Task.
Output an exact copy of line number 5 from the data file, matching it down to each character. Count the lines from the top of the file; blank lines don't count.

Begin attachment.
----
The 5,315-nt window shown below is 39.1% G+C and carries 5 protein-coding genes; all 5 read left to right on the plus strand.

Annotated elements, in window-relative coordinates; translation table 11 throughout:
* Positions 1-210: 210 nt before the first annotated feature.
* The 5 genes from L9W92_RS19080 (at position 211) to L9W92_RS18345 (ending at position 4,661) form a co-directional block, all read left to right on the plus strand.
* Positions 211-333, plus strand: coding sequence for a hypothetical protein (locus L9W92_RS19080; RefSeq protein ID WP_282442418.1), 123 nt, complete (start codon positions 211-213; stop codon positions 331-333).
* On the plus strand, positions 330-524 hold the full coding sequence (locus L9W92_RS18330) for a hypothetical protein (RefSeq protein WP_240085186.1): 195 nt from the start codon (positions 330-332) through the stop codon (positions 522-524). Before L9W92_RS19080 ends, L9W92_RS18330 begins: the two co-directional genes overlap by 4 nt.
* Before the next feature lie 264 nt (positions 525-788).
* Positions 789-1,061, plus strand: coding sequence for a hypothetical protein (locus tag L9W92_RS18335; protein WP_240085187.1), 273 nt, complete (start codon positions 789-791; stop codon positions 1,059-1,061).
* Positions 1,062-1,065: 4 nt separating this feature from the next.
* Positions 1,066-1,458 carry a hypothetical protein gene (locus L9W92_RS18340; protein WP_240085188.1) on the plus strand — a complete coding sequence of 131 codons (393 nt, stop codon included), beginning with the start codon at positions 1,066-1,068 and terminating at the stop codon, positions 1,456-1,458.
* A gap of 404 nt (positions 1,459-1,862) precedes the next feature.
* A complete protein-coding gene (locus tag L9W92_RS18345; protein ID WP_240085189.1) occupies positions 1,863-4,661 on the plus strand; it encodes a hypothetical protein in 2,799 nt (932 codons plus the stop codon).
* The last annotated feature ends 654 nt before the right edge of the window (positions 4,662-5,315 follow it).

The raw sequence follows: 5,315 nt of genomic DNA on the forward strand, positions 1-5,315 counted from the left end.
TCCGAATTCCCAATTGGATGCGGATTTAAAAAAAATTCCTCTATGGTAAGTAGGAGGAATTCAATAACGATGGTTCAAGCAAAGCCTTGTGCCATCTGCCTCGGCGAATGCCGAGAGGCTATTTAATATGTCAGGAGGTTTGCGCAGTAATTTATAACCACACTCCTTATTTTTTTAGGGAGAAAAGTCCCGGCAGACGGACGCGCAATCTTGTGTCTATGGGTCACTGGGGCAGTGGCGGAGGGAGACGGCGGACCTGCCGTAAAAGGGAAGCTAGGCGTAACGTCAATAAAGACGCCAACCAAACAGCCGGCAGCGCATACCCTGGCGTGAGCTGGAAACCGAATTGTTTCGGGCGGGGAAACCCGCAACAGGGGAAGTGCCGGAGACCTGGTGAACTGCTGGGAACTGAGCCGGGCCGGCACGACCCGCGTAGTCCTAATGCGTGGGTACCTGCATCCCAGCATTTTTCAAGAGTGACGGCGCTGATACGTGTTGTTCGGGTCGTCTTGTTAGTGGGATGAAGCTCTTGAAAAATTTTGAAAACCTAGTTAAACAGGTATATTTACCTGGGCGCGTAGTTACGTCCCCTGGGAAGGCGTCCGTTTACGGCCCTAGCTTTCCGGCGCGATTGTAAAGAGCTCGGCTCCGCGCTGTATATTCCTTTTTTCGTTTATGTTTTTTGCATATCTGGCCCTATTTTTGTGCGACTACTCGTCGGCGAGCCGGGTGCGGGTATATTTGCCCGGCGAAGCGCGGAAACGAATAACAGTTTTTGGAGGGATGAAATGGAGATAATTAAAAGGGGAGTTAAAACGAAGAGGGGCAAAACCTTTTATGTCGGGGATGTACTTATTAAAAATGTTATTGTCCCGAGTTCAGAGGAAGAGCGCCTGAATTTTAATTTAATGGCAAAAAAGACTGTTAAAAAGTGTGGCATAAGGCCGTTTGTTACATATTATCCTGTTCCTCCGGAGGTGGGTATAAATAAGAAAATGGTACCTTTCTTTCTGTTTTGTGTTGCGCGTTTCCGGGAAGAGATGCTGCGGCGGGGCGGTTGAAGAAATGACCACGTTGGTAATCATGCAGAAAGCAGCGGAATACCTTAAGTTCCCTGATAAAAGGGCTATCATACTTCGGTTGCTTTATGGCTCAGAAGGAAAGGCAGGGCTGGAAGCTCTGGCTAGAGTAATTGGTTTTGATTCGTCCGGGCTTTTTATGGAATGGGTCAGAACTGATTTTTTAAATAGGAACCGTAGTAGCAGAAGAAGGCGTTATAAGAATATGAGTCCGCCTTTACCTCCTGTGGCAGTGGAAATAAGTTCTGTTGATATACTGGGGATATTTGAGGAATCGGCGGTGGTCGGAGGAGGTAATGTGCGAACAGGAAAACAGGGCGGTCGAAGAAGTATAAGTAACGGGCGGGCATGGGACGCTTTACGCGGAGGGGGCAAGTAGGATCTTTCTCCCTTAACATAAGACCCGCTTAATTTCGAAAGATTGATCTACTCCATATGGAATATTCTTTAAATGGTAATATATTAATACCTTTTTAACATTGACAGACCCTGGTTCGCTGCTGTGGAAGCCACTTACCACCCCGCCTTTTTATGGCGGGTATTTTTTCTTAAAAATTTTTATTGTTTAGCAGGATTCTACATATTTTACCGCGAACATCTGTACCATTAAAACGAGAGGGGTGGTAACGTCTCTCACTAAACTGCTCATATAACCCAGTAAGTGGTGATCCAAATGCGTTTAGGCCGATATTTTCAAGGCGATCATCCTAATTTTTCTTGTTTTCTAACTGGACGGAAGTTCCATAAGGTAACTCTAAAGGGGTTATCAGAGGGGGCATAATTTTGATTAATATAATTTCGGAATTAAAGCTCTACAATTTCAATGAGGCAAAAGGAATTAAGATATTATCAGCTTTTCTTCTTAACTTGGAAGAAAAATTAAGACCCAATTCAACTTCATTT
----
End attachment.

* Positions 211-333, plus strand: coding sequence for a hypothetical protein (locus L9W92_RS19080; RefSeq protein ID WP_282442418.1), 123 nt, complete (start codon positions 211-213; stop codon positions 331-333).